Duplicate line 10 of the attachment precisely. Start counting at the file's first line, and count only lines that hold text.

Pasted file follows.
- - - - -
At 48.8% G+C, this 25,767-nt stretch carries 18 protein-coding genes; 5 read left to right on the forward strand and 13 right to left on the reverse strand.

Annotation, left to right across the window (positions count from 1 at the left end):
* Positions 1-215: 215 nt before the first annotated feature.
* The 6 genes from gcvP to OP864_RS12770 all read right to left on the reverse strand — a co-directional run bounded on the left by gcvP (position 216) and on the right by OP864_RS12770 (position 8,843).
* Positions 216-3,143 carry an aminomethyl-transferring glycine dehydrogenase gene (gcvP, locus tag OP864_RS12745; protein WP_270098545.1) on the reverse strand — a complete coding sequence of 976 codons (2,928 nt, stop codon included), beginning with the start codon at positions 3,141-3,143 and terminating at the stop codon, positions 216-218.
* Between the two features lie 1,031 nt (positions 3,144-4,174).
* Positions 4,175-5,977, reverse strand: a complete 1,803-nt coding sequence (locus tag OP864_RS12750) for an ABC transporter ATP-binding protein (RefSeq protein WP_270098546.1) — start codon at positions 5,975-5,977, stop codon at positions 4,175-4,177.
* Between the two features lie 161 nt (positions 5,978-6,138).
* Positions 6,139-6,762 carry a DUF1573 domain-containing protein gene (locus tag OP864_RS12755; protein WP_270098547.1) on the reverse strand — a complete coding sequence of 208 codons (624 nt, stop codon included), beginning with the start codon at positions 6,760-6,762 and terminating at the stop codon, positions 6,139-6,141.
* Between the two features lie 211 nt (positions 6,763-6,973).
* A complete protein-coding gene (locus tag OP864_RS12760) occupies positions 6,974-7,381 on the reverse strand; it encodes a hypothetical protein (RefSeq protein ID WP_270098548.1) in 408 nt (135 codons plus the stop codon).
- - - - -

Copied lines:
* Between the two features lie 211 nt (positions 6,763-6,973).